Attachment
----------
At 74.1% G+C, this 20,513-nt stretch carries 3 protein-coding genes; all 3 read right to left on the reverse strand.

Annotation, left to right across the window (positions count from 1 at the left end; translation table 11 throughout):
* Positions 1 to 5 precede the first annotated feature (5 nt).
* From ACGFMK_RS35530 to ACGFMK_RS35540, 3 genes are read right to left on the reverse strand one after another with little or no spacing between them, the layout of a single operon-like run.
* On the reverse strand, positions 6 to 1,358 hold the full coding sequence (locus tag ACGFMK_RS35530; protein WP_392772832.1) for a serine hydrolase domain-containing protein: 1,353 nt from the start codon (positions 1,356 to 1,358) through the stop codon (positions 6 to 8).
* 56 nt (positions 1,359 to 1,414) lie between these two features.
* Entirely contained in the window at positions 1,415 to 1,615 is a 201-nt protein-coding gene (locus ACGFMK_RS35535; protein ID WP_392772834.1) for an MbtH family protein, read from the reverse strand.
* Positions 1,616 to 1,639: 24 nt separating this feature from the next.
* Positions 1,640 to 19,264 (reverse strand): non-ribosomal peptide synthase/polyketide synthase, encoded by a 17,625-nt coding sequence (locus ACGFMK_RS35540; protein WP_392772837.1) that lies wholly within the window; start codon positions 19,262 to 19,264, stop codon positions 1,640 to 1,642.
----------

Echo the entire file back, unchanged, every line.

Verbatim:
At 74.1% G+C, this 20,513-nt stretch carries 3 protein-coding genes; all 3 read right to left on the reverse strand.

Annotation, left to right across the window (positions count from 1 at the left end; translation table 11 throughout):
* Positions 1 to 5 precede the first annotated feature (5 nt).
* From ACGFMK_RS35530 to ACGFMK_RS35540, 3 genes are read right to left on the reverse strand one after another with little or no spacing between them, the layout of a single operon-like run.
* On the reverse strand, positions 6 to 1,358 hold the full coding sequence (locus tag ACGFMK_RS35530; protein WP_392772832.1) for a serine hydrolase domain-containing protein: 1,353 nt from the start codon (positions 1,356 to 1,358) through the stop codon (positions 6 to 8).
* 56 nt (positions 1,359 to 1,414) lie between these two features.
* Entirely contained in the window at positions 1,415 to 1,615 is a 201-nt protein-coding gene (locus ACGFMK_RS35535; protein ID WP_392772834.1) for an MbtH family protein, read from the reverse strand.
* Positions 1,616 to 1,639: 24 nt separating this feature from the next.
* Positions 1,640 to 19,264 (reverse strand): non-ribosomal peptide synthase/polyketide synthase, encoded by a 17,625-nt coding sequence (locus ACGFMK_RS35540; protein WP_392772837.1) that lies wholly within the window; start codon positions 19,262 to 19,264, stop codon positions 1,640 to 1,642.